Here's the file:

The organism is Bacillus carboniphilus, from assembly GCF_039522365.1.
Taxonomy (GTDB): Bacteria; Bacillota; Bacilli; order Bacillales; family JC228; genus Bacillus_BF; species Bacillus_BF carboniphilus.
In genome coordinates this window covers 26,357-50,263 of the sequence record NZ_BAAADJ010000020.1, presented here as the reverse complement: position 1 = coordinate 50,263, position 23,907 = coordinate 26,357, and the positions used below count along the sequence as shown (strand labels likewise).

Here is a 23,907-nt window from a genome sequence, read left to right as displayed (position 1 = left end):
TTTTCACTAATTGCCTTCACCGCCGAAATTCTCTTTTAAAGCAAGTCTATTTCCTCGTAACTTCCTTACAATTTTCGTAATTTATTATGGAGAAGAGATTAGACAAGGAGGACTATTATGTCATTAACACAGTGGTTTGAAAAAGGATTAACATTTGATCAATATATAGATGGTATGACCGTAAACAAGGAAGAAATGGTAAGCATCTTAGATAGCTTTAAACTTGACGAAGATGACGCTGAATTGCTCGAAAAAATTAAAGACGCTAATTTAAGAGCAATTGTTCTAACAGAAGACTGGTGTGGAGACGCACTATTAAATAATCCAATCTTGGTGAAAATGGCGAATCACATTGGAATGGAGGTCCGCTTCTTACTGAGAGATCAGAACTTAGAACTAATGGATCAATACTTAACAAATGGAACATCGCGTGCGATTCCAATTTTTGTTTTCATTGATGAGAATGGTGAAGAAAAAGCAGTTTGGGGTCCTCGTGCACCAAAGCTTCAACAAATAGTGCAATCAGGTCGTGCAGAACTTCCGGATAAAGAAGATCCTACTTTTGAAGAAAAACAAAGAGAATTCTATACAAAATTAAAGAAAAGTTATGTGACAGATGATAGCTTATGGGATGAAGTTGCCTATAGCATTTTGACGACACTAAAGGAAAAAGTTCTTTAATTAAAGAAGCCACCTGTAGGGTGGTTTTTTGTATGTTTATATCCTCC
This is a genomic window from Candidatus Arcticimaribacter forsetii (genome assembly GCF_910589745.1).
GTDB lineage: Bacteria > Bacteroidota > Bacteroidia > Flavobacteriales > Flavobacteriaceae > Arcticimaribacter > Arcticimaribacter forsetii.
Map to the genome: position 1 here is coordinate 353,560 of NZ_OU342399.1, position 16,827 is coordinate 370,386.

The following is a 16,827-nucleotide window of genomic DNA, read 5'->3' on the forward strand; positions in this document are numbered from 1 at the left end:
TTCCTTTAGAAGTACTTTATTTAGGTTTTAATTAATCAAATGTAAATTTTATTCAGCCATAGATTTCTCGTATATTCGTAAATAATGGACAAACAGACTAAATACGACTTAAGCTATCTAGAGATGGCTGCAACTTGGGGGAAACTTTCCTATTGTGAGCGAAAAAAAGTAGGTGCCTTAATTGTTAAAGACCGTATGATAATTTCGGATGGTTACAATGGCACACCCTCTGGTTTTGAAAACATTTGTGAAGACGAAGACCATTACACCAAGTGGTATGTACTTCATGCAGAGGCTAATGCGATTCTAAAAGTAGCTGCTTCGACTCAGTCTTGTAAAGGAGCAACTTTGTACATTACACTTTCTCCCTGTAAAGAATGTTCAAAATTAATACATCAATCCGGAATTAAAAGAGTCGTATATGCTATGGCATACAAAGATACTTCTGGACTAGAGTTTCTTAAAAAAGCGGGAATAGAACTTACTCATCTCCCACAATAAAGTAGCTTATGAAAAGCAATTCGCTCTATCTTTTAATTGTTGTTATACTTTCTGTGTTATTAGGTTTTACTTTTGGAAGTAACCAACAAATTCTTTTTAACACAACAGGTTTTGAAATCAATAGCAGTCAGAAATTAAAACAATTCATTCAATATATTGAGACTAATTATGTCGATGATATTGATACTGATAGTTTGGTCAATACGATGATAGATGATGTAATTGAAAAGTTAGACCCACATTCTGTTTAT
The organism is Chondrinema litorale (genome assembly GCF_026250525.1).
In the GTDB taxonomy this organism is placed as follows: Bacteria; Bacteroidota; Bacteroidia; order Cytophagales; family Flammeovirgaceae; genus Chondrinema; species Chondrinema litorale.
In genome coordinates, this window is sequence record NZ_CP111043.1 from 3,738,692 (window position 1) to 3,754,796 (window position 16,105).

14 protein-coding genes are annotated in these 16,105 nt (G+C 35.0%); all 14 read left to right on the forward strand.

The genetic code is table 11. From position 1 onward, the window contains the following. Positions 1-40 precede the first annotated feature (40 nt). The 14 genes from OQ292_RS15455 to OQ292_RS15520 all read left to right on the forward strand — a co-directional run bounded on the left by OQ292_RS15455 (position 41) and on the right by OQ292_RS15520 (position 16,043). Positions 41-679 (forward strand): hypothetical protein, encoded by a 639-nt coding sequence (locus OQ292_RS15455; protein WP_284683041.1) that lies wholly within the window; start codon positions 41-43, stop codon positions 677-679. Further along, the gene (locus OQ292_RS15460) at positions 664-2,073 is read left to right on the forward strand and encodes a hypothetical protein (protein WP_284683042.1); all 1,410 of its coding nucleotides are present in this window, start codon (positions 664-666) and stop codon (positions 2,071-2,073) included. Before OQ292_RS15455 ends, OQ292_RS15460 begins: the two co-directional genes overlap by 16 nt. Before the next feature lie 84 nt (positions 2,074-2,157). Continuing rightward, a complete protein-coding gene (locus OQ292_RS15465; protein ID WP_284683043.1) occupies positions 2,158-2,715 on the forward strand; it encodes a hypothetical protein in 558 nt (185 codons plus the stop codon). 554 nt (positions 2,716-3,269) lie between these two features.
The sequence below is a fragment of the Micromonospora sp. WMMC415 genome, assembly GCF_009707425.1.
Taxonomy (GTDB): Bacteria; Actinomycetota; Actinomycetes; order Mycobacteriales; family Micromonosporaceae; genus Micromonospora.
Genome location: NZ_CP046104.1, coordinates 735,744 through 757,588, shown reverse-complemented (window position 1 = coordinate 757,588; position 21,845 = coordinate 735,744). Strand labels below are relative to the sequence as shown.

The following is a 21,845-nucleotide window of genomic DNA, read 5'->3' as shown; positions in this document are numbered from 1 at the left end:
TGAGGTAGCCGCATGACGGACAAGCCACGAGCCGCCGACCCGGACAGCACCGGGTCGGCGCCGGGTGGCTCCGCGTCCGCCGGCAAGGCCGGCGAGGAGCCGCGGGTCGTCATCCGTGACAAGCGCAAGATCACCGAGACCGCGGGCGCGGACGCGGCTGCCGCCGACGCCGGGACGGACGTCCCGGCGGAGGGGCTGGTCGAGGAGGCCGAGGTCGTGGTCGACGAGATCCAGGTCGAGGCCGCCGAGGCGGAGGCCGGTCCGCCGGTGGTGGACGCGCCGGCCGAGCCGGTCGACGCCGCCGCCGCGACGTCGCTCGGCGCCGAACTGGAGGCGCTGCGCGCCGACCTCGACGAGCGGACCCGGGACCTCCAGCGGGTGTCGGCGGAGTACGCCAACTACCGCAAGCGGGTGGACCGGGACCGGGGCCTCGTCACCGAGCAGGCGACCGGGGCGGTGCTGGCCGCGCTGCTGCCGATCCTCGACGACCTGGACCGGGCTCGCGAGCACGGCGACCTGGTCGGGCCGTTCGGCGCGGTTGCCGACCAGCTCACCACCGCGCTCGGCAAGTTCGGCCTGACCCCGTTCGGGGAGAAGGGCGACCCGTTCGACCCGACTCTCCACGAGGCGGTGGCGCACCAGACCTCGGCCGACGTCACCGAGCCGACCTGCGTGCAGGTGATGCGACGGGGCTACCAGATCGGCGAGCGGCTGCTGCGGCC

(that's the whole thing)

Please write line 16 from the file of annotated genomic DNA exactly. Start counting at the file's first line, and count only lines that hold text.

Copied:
The sequence below is a fragment of the Micromonospora sp. WMMC415 genome, assembly GCF_009707425.1.